This line of reasoning may explain why medical statistics consistently support home birth. When labour is compromised by stress it can lead to all manner of interventions - epidurals, analgesia, constant foetal monitoring, artificial rupture of membranes, even a diagnosis of "failure to progress" and a C-section. All these procedures have risks for mother and baby. Where they can safely be avoided due to a stress-free labour, the chances of a disaster - cord prolapse, foetal distress, respiratory problems in the newborn and failure to establish breastfeeding - drop considerably.

Obviously, home-birthing does not guarantee a stress-free labour; and some women may feel safer in a hospital, meaning sphincter law could backfire if they were pressured to stay home. However, there are some solid reasons why a home birth tends to be less stressful.

For one thing, women are used to their homes being multi-functional. One of the best ways to deal with early labour is to ignore it; in a hospital a woman has little to focus on except her contractions. At home, a woman can endeavour to pretend labour isn't happening while she watches a movie, folds laundry or tidies the baby's room between contractions. Some home-birthing women actually plan a project for early labour, such as baking the baby a birthday cake or kneading bread.

At home, being familiar with her space and in control of it, a woman is more likely to use any available resource for comfort and pain relief. In hospital rooms the bed dominates the set-up. At home, a woman feels no inhibitions about using the couch, stairs, toilet, shower or kitchen bench for support and comfort. Few women have the chutzpah to crawl around on a hospital floor, which will be cold and unpleasant anyway, but at home, anything goes. Interestingly, French childbirth guru Michel Odent had the rooms at his birthing centre redesigned after he observed women typically abandoned the designated birth space in favour of a smaller, more private space such as a bathroom or walk-in-wardrobe.

The proof of all this does not just lie in home birth's reduced rate of interventions, but in women's perceptions of the experience. A 1988 study catchily titled "Home Birth and Hospital Deliveries:  A Comparison of the Perceived Painfulness of Parturition" found that hospital-birthing women said childbirth was more painful than home-birthing women did.

Birthing centres
Statistically, birthing centre births are as safe for low-risk women as home and hospital births, with intervention rates similar to home births. I've also found relatives are much more accepting of birthing centres, despite them containing no more medical equipment or expertise than a midwife at a home birth!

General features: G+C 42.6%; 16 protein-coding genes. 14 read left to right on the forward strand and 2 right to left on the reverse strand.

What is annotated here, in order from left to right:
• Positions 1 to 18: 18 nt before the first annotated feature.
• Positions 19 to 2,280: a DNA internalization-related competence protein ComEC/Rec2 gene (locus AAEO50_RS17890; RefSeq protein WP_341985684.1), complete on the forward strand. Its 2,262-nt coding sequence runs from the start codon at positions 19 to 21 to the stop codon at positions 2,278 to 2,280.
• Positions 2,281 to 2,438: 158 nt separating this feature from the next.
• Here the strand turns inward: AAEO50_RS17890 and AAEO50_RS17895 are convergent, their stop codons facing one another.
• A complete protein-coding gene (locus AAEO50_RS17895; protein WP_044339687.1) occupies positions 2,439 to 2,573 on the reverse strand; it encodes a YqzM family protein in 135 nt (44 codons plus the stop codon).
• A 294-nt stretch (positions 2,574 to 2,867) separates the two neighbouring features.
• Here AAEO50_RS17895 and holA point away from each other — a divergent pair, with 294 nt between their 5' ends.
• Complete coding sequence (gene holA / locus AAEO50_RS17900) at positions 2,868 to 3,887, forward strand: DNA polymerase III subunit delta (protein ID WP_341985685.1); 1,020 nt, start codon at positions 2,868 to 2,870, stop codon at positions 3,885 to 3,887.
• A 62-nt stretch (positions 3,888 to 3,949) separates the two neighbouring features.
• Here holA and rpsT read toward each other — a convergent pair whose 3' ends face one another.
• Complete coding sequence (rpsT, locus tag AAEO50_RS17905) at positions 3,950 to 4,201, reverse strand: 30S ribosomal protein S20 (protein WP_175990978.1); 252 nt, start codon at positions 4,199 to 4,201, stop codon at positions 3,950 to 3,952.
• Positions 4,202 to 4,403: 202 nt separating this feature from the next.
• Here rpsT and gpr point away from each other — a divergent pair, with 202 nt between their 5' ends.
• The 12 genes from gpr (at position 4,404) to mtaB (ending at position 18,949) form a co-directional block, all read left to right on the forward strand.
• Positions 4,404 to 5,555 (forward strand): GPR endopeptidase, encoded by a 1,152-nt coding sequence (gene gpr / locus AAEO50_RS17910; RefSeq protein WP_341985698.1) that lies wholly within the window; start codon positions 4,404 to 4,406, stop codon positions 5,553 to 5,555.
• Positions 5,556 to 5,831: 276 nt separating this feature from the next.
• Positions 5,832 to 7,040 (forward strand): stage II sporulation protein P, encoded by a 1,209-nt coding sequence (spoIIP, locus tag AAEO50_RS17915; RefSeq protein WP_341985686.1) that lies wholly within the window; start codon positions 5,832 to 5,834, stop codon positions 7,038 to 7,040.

What's the upshot of all this research? The biology of labour means home birth is not simply hospital birth minus the facilities for a C-section; and hospital birth isn't "home birth plus". The two modes of birth are fundamentally different and affect the mind and body in different ways. So if you're planning a home birth, the next time someone sneers at you for wanting a "pretty birth experience", beam rapturously and agree. Firstly, a familiar, relaxing environment doesn't pit your interests against the baby's - it's good for both of you. Secondly, it'll annoy the heck out of your naysayer. And that's psychologically beneficial.

Home birth research
A study of planned home births in New Zealand between 1973 and 1993 concluded that the risk of perinatal mortality was comparable to low-risk women who gave birth at National Women's Hospital in Auckland. (NZ Medical Journal, 1997 Mar 28; 110(1040):87-9.)

A New Zealand study of 16,400 low-risk women giving birth during 2006 and 2007 found that women who planned to birth at home were at "less risk of augmentation of labour, artificial rupture of membranes, pharmacological pain management, episiotomy and perineal trauma than those planning to give birth in primary units".

A 2009 thesis comparing first-time Kiwi mothers concluded, "Despite being cared for by the same midwives, women in the hospital-birth group were more likely to use pharmacological methods of pain management, experienced more interventions (ARM, vaginal examinations, IV hydration, active third stage management and electronic foetal monitoring) and achieved spontaneous vaginal birth less often than the women in the home birth group."

Overseas, a Danish meta-analysis of six studies spanning 24,000 births concluded that home birth had comparable mortality rates with hospital births and a reduced incidence of morbidity - particularly low Apgar scores and perineal tears. A US study of over 5400 women had similar findings, also noting a high rate of breastfeeding success among the home-birthing mothers.

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Sarah Tennant is a mum and freelance writer in Hamilton. She gave birth to her second child, Miles, in June. 
 

 

References

  • Morse, JM, Park C. "Home birth and hospital deliveries: a comparison of the perceived painfulness of parturition". Res Nurs Health 1988 Jun;11(3):175-81.
  • Gulbransen G, Hilton J, McKay L, Cox A. "Home birth in New Zealand 1973-93: Incidence and Mortality". NZ Med Journal 1997 Mar 28;110(1040):87-9.
  • Davis, Deborah; Baddock, Sally, et al. "Planned Place of Birth in New Zealand: Does it Affect Mode of Birth and Intervention Rates Among Low-Risk Women?" BIRTH 38:2 June 2011
  • Oslen, O. "Meta-Analysis of the safety of home birth".Birth. 1997 Mar;24(1):4-13; discussion 14-6.
  • Miller, Suzanne Claire. "First Birth at Home or in Hospital in Aotearoa/New Zealand: Intrapartum Midwifery Care and Related Outcomes". http://hdl.handle.net/10063/851
  • Odent, Michael. "Birth Reborn: What Childbirth Should Be". Random House, Cambridge 1984.
  • Gaskin, Ina May. "Ina May's Guide to Childbirth". Bantam 2003.



Photography: Lynsey Stone www.dfwbirthphotographer.com